History in Structure

This site is entirely user-supported. See how you can help.

Doonholm Estate, Stables, Including Ancillary Structures and Loupin'-On Stane

A Category C Listed Building in Ayr, South Ayrshire

We don't have any photos of this building yet. Why don't you be the first to send us one?

Upload Photo »

Approximate Location Map
Large Map »

Coordinates

Latitude: 55.4233 / 55°25'23"N

Longitude: -4.6267 / 4°37'36"W

OS Eastings: 233862

OS Northings: 617515

OS Grid: NS338175

Mapcode National: GBR 49.0H01

Mapcode Global: WH2PW.XY09

Entry Name: Doonholm Estate, Stables, Including Ancillary Structures and Loupin'-On Stane

Listing Date: 29 March 2000

Category: C

Source: Historic Scotland

Source ID: 336184

Historic Scotland Designation Reference: LB4874

Building Class: Cultural

Location: Ayr

County: South Ayrshire

Electoral Ward: Ayr West

Parish: Ayr

Traditional County: Ayrshire

Find accommodation in
Ayr

Description

Dated 1889. Single storey and 2-storey, 7-bay, courtyard plan former stable block, with L-plan stable block and kennels adjacent. Harled with raised cement-faced margins. Eaves course; eaves blocking course to 2-storey blocks of principal elevation.

SE (ENTRANCE) ELEVATION: near-symmetrical; gabled 2-storey centre bay, round-arched pend to ground floor with impost detail, leading to courtyard; tooled sandstone Kennedy coat of arms to centre of gable, flanked to left by initials "JK" and to right by "1889". Single storey, 2-bay blocks adjoining to left and right, horizontal 2-pane window to each bay; 2-storey, single bay blocks to outer left and right; window to ground floor of block to right, segmental-arched window above; window to ground floor of block to left, window breaking eaves to 1st floor above. Stepped-up gatepier adjoining to outer right.

NE ELEVATION: asymmetrical; 7-bay; gatepiers adjoining to outer left; 2 segmental-arched openings near-centre of ground floor, flanked to left by small window and to right by broad pend to courtyard, 3 gableted windows breaking eaves above; boarded timber doors flanked by windows to left and right; single windows to ground and 1st floors of bay to outer left.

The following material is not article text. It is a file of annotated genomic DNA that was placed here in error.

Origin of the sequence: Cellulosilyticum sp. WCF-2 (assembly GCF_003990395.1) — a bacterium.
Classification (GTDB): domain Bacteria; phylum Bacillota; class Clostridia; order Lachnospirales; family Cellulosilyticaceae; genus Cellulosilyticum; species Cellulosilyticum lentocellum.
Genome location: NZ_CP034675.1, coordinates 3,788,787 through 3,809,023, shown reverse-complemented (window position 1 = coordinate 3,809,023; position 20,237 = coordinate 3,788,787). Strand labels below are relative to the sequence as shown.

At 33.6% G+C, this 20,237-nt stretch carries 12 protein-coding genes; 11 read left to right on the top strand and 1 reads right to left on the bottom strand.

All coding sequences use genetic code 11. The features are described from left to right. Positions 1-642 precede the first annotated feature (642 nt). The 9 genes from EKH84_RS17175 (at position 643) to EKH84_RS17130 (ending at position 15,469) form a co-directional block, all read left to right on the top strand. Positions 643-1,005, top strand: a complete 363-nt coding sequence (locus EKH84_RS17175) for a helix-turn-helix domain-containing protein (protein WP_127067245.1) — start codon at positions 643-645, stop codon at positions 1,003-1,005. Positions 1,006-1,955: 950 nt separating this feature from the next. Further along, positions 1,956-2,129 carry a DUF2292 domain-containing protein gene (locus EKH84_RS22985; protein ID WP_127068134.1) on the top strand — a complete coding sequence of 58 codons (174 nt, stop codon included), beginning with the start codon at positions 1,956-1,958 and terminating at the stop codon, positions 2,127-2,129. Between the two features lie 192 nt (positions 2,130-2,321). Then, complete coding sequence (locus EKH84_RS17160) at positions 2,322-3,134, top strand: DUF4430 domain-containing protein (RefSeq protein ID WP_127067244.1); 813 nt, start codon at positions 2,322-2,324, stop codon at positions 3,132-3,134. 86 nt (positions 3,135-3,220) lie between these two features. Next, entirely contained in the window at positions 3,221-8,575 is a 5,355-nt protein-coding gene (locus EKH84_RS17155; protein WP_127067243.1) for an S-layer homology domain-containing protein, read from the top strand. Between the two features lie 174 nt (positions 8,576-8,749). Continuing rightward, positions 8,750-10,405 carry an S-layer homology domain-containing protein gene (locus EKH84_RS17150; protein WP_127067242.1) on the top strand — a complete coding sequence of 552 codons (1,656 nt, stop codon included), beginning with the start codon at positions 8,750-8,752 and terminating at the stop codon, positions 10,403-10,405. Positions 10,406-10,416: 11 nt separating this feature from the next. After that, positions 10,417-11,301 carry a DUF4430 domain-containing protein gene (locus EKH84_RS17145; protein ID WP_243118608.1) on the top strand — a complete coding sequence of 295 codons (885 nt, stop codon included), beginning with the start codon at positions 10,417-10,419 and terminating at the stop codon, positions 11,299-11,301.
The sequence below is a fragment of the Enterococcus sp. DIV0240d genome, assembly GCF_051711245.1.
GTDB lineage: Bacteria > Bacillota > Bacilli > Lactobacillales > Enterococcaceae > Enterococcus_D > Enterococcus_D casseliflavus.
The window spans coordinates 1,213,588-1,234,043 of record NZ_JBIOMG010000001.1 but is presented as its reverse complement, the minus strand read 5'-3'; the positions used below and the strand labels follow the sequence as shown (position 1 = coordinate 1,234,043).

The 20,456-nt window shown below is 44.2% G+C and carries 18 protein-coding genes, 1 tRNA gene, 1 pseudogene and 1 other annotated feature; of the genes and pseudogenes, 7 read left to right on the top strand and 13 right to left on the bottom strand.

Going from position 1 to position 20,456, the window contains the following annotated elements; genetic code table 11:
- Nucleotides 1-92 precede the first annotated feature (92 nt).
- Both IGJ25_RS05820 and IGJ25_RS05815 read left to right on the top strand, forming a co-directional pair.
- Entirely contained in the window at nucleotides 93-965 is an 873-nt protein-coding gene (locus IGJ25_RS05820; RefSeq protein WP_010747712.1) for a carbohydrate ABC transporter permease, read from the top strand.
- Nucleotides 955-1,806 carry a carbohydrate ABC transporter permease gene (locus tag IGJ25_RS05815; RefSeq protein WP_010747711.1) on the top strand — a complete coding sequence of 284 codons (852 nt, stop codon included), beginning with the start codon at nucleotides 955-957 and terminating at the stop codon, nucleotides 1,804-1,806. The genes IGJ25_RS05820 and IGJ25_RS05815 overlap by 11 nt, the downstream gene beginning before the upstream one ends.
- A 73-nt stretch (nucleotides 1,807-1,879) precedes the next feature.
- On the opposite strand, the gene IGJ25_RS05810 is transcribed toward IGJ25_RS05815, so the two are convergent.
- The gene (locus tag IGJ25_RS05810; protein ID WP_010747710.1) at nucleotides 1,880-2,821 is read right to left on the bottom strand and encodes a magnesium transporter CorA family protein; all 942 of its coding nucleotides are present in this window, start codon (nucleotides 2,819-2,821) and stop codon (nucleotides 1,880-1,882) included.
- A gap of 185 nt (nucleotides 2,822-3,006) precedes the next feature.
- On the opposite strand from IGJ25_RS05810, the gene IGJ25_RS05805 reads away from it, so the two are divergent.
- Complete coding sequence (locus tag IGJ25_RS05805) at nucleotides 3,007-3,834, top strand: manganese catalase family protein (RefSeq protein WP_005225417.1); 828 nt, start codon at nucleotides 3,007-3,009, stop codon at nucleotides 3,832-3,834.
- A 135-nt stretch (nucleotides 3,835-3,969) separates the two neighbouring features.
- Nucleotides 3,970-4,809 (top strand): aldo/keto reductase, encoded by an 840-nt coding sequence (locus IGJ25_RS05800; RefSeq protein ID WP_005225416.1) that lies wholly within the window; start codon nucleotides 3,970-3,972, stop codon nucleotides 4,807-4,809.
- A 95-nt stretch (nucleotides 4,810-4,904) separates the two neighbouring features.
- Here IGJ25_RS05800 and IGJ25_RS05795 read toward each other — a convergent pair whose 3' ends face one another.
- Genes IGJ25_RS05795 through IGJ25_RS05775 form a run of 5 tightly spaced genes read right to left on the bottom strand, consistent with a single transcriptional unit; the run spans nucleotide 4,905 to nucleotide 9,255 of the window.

NW ELEVATION: asymmetrical; 3 deep segmental-arched openings to bays to left; flanking bay to right advanced, canted bay with 3 windows to ground and 1st floor, boarded timber door to left, 2 windows to left return; bays adjoining to outer right not seen 1999.

SW ELEVATION: near-symmetrical; 4-bay; segmental-arched openings to ground and 1st floors of 2 central bays; flanking bays to left and right stepped forward, Venetian window recessed in segmental-arch to ground floors, tripartite windows above.

COURTYARD ELEVATIONS: round-arched pend to centre of SE block, flanked by 2-leaf sliding boarded glazed timber doors, glazed canopy oversailing SE block. Variety of boarded timber doors flanked by irregularly spaced windows to ground floor of remaining elevations, gableted windows breaking eaves and skylights to attic floor.

ANCILLARY STRUCTURES AND LOUPIN'-ON STANE: L-plan stable block and outbuilding to NE, boarded timber doors and irregularly spaced windows, segmental-arched openings, graded slate roof with lead ridges, skylights and ventilators. Small rectangular-plan kennels to NW of stables, harled with 2 runs to W, low walls surmounted by hooped iron railings, slate roof with overhanging eaves, skylights. Loupin'-on stane to NW of courtyard, rendered mounted blocks with 3 steps to left and right.

INTERIOR: not seen 1999.

Statement of Interest

B-Group with Doonholm and Doonholm Estate Sundial (see separate listings). What is now the Doonholm Estate was originally 2 smaller farms of Berriesden and Warlockholm, owned by the town of Ayr. In 1754 they were bought by James Neill at a public sale, who sold them to David Mitchell a year later. Dr William Fergusson, a retired physician bought the two farms and the 40 acres they came with from Mitchell in 1756 (two years later he also bought Mount Oliphant, see separate listing). Fergusson named the estate Doonholm, which was on the banks of the River Doon, and was responsible for building the house circa 1760. After changing ownership a few times more the estate was bought by the Kennedy family, who appear to have built the stables. The appearance of a stable court on the 1st Edition OS Map, suggests that perhaps Kennedy remodelled an existing building. 24 horses could be accommodated in the Georgian-style stables, which have now converted to domestic and agricultural use.

Recommended Books

Other nearby listed buildings

BritishListedBuildings.co.uk is an independent online resource and is not associated with any government department. All government data published here is used under licence. Please do not contact BritishListedBuildings.co.uk for any queries related to any individual listed building, planning permission related to listed buildings or the listing process itself.

British Listed Buildings is a Good Stuff website.